by Steve Evangelista
The sky is falling!
That’s what some observers would have you believe after the scores students around New York State attained in standardized tests plummeted this year. At Harlem Link we do not want to confuse a sense of urgency with a counterproductive panic. We know that only long-term and comprehensive solutions are going to fix the problems that have plagued our schools for generations.
Has the state of our national educational program gotten worse? The problems our schools face have been compounded by globalization, the technology revolution and a rapidly changing world, but let’s face facts: Our nation has never provided equitable education, not since compulsory schooling began to take hold in the 19th century. And before then – good luck, unless you were landed, male and white.
Speaking of race, are you worried about a racial achievement gap? (I am.) In my office I have a 1950 issue of Life magazine, on which a white girl graces the cover with the headline “U.S. Schools: They Face a Crisis.” Sixty years later, we’ve had wave after wave of educational reform driven by panic and hyperbolic assessment of this “crisis.”
Reflecting on these facts has helped me put the change in the state test scores this summer in their proper context. In sum, New York State Education Department (SED) commissioner David Steiner and Board of Regents chancellor Merryl Tisch acted with a courage and an integrity rare among public officals when they decided to ratchet down scores that had been demonstrably inflated over the past five to 10 years. They noted in a July press conference that the state tests had become increasingly predictable and unchallenging. The announcement included a promise to overhaul the state exams and make them more rigorous in coming years. Moreover, the Regents and SED would be holding all students to a higher standard for tests already taken this year.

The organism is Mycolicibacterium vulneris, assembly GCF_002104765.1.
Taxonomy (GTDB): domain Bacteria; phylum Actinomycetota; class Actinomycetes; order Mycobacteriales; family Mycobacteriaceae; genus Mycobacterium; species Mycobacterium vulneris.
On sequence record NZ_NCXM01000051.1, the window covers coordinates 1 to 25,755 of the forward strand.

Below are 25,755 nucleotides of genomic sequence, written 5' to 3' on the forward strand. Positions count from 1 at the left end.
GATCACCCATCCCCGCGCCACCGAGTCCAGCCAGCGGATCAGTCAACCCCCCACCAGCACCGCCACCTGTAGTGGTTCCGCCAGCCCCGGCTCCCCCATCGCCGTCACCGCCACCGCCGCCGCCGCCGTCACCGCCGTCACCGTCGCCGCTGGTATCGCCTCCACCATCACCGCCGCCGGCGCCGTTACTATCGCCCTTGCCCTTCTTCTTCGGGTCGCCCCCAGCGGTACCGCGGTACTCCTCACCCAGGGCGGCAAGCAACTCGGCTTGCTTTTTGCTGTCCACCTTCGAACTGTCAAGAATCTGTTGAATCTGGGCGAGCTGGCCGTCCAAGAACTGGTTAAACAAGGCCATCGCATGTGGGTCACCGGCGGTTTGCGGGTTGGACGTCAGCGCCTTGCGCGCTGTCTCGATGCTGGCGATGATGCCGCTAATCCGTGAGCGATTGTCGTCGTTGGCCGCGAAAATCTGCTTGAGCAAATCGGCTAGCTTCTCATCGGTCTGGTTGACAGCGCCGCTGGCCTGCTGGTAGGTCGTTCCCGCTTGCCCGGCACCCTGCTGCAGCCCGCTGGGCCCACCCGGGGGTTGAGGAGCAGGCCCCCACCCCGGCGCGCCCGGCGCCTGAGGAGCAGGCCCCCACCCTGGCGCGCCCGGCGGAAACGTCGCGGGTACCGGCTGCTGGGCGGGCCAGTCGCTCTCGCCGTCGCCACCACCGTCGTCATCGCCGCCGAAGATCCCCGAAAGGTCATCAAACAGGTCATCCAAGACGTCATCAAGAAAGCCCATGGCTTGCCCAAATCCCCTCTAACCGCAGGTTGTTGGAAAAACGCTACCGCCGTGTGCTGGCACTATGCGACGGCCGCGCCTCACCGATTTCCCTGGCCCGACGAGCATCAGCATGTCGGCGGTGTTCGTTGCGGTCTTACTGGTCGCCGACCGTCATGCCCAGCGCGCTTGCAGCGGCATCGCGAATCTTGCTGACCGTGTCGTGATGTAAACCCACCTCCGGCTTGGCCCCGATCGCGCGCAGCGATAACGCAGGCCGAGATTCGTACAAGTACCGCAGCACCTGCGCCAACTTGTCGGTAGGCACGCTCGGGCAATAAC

In recent years, New York City’s racial achievement gap had appeared to be steadily closing, at least if you believed the test scores, but overnight that gulf re-appeared in force. Suddenly there were heated reactions in the state educational community about the tests and what they had to say about student achievement. Did anyone really think that things had gotten much better?
The critics were merciless. Michael Petrilli of the Fordham Institute was quoted in The New York Times the day after the press conference as saying, “The state test is completely unreliable.” Aaron Pallas, a Columbia Teachers College professor, said in a Times article the next day, “We just really can’t trust the state tests for judging whether the quality of education in New York City has really improved.” New York City Mayor Bloomberg appeared ruffled by the sudden drop in scores. “Everybody can have their definition of what it means,” he said. Later, he infamously added: “The last time I checked, Lady Gaga is doing fine with just a year of college.”
The furor reached a head at the August meeting of the city Department of Education’s Panel for Educational Policy (PEP), during which parents protested the drop in test scores and the previously inflated scores so vociferously, bullhorns and all, that the meeting was shut down early.
My view is that for all the reforms, all the changes ebbing and flowing in curriculum and assessment of student achievement, all the fads and the gimmicks, things have not changed all that much since the “crisis” of 1950. Proficiency rates on state tests should not be the goal; student independence and success in higher education and in life ought to be the goal. So I see this drop in test scores as just the popping of another bubble – not unlike the home run bubble created by steroid proliferation in baseball and the stock market bubble created by an unsustainable housing boom. Do these two graphs appear to have anything in common?
Down, up, down again, WAY up, and then, BUST! If I were a betting man, I would bet that the New York City proficiency scores on 4th and 8th grade tests, if plotted over time, would show the same pattern. (I have searched the Internet, but this data is demonstrably harder to find than baseball and Dow Jones statistics.)
As with the dreadful state of the economy, panicking in the face of these test scores will get us nowhere. If we are going to have lasting change, we need to ignore fads and focus on what will bring long-term improvement. In the wake of the housing meltdown, hucksters sprung up to “rescue” defaulting homeowners from their crushing debt, only to be prove to be just another bunch of scam artists. There are no quick fixes. There are no shortcuts.
In education, we know what works. School by school, change is possible with a committed group of competent educators focused on a clear and compelling mission, a shared community emphasis on student goals, robust home-school communication and, finally, a clear vision to which everyone subscribes to make those elements come to life. Everything else – all the bells and whistles and promises and panics – is just another manifestation of the crisis thinking that, if obeyed, will send us back into yet another false boom and bust cycle.